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New Materials Engineering Findings Reported from Technical University (Preparation of melt-spun antimicrobially modified LDH/polyolefin nanocomposite...

August 12, 2014



New Materials Engineering Findings Reported from Technical University (Preparation of melt-spun antimicrobially modified LDH/polyolefin nanocomposite fibers)

By a News Reporter-Staff News Editor at Life Science Weekly -- Investigators publish new report on Materials Engineering. According to news reporting originating from Dresden, Germany, by NewsRx correspondents, research stated, "Layered double hydroxide (LDH) was synthesized and organically modified with camphorsulfonic acid (CSA) and ciprofloxacin. The thermal stability of CSA was improved remarkably under LDH shielding."

Our news editors obtained a quote from the research from Technical University, "A minimal inhibitory concentration of free CSA against tested bacteria was determined in order to define the essential quantity in LDH modification. The modified LDHs were melt-compounded with high density polyethylene and the prepared nanocomposites were further melt-spun using a piston-type spinning device. The melt-spun fibers were tested for their antimicrobial activity against Escherichia coli, Proteus vulgaris, Pseudomonas aeruginosa, Enterobacter cloacae, Staphylococcus aureus, Staphylococcus epidermidis, and Streptococcus pyogenes."

According to the news editors, the research concluded: "CSA integrated fibers show susceptibility against Gram-positive bacteria and ciprofloxacin integrated fibers showed activity against both Gram-positive and Gram-negative bacteria."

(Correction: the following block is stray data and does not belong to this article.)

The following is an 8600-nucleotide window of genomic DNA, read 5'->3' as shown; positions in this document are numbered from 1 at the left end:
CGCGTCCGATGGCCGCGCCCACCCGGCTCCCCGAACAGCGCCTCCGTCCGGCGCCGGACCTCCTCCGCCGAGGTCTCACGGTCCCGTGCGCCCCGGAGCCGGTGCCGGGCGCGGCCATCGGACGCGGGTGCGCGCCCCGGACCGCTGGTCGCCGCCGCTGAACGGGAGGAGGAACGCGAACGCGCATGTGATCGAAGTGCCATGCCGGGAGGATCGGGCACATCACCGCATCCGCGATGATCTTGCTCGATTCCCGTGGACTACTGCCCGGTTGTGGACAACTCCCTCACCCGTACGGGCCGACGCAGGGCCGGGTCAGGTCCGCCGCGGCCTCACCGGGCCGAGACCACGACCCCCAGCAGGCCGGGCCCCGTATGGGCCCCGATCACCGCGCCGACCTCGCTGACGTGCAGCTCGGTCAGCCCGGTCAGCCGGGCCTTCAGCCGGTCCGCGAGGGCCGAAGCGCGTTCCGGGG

For more information on this research see: Preparation of melt-spun antimicrobially modified LDH/polyolefin nanocomposite fibers. Materials Science & Engineering C-Materials for Biological Applications, 2014;41():8-16. Materials Science & Engineering C-Materials for Biological Applications can be contacted at: Elsevier Science Bv, PO Box 211, 1000 Ae Amsterdam, Netherlands (see also Materials Engineering).

The news editors report that additional information may be obtained by contacting B. Kutlu, Technical University of Dresden, Inst Med Mikrobiol & Hyg, D-01307 Dresden, Germany. Additional authors for this research include P. Schrottner, A. Leuteritz, R. Boldt, E. Jacobs and G. Heinrich.

Keywords for this news article include: Europe, Dresden, Germany, Materials Engineering

Our reports deliver fact-based news of research and discoveries from around the world. Copyright 2014, NewsRx LLC


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Source: Life Science Weekly


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